Neck pain from the shampoo bowl? Why you might want to call your doctor ASAP.
A bad haircut is far from the worst thing that can happen to you at the salon. Lean your head back in an awkward position during a shampoo, and you may end up with terrible neck pain, or worse. You can experience everything from neck strain to a pinched nerve from this seemingly harmless activity, and, in rare cases, you could even have a stroke.
A pain in the neck
Improper positioning or a lack of support when laying your head on the edge of the shampoo bowl is to blame for countless sore necks. Sometimes the neck pain is momentary, and sometimes it takes quite a bit longer to subside.
Researchers at the the American Journal of Physical Medicine and Rehabilitation recounted a story about a trip to the salon that provoked a pinched nerve in an individual with a preexisting condition. “When Michael Werner went to get his hair cut for the first time after his recovery from neck surgery, he never expected to be in pain for days afterward,” said Healthcare News about the report. “Warner suffers from cervical radiculopathy, a disorder that is commonly referred to as a ‘pinched nerve’, which was aggravated from his shampoo in the salon sink.”
However, a trip to the salon could just as easily affect someone who hasn’t previously hurt their neck. Experts say that laying directly on the hard surface of the shampoo bowl, and having your head tilted back, especially if it’s also moved from side to side, which it often is during a head massage or application/removal of color at the bowl, can be dangerous. Thankfully, neck pain caused (or worsened) by a salon visit is usually treatable.
“Treatment for a pinched nerve includes physical therapy, which will help to take some of the pressure off of the nerve by building up the surrounding muscles that are in the area,” said Dr. Mark C. Valente, Board-Certified and Fellowship-Trained Orthopedic Spine Surgeon and Founder and Medical Director of DISC Spine Institute, a leader in minimally invasive back procedures. “In addition, bed rest along with ice may provide relief. In cases where the pain has not subsided, minimally invasive procedures can provide relief.”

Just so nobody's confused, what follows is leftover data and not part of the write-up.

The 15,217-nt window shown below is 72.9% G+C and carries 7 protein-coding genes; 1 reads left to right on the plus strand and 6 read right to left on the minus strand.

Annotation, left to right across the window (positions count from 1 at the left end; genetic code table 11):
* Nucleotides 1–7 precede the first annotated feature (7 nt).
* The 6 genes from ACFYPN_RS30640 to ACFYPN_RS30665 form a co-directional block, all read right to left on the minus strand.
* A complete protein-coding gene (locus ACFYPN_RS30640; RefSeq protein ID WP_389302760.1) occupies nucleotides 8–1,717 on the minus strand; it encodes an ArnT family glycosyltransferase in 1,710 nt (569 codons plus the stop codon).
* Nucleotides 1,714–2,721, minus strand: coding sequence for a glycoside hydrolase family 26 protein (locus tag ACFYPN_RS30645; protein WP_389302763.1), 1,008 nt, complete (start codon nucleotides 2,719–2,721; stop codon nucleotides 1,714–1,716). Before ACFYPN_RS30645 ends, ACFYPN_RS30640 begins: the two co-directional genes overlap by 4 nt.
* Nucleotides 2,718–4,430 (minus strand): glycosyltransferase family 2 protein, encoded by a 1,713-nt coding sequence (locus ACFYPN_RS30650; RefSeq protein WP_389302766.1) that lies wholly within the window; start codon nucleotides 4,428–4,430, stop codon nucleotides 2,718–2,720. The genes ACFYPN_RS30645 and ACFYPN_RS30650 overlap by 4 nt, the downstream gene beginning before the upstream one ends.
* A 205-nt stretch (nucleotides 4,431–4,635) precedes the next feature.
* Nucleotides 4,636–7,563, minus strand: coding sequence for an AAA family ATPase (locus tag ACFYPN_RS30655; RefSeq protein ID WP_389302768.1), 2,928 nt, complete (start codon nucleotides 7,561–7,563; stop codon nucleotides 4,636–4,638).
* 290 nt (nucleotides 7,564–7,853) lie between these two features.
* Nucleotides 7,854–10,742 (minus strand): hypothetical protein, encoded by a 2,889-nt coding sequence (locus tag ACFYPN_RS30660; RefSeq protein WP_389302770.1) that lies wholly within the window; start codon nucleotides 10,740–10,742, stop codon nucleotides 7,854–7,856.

A chance of stroke
But for some, the injury can be more severe, and even life-threatening. “A California woman is suing a beauty salon because she said getting her hair washed there nearly killed her,” said CBS News. “Elizabeth Smith, 48, got her hair done at a San Diego salon in January 2014, and almost two weeks after the visit, doctors told Smith she suffered a stroke. The doctors said a CT scan revealed that an artery in Smith’s neck had been damaged by leaning back in the beauty parlor’s shampoo chair and sink.”
The condition, known as Beauty Parlor Stroke Syndrome, is caused by hyperextending the neck. In Smith’s case, post-salon-visit symptoms included “weakness in her left arm and leg, which soon escalated. Her doctors determined it was the position of her head in a wash basin that probably caused a blood clot leading to a stroke.”
The BBC reported on yet another stroke suffered during a hair-washing at a salon. “Dave Tyler, 45, told the Daily Mail that two days after he visited a salon in Brighton, he started having headaches and collapsed during a business meeting. He also felt his body go numb. Mr. Tyler spent three months in hospital before learning to walk again with a stick, but he still can’t drive and is often in pain.”
Awareness of beauty parlor strokes dates back even further; In 1997, UK medical journal The Lancet published a report on a 42-year-old woman who had suffered the catastrophic injury while having her hair washed; “British doctors said the stroke had been due to damage to the right internal carotid artery, which had left her with numbness and slurred speech,” said the BBC.
What can you do about it?
At the first sign of neck pain, see your back doctor! With the potential for permanent and life-threatening injuries, it’s imperative that a top back doctor examines you to determine the seriousness of your condition.
As for hair washing at the salon, many people with existing neck injuries forgo the shampoo bowl altogether to avoid the potential for pain and further injury. Even a minor strain caused by the hair washing can dampen the idea of a pretty new ‘do. Salon chairs are adjustable, making it easier to achieve comfort, but making sure your neck is supported with a towel is imperative. Per experts, your head should not be titled back more than a 20-degree angle.
“Make sure you have a towel under your head and neck when you get your hair washed, or better yet, encourage your salon to invest in specialized cushions that are designed to protect this sensitive area,” said Stylecaster in their article on hidden dangers at the hair salon. “If you are at all uncomfortable, or if you have recently had neck surgery, be sure to voice your concerns to your stylist so he or she can take the proper precautions such as washing your hair leaning forward over the sink instead. Better to be safe than sorry.”
If you’d like to see a leading back doctor to learn about treatments for neck pain or if you’re ready to consider minimally invasive treatments, contact DISCspine Institute, experts in minimally invasive treatments, the most effective medical procedures to treat and eliminate chronic back pain. Minimally invasive procedures mean treating chronic back pain is easier than ever, with outpatient treatments and easier surgical treatments with small incisions and a quicker recovery time instead of a long hospital stay.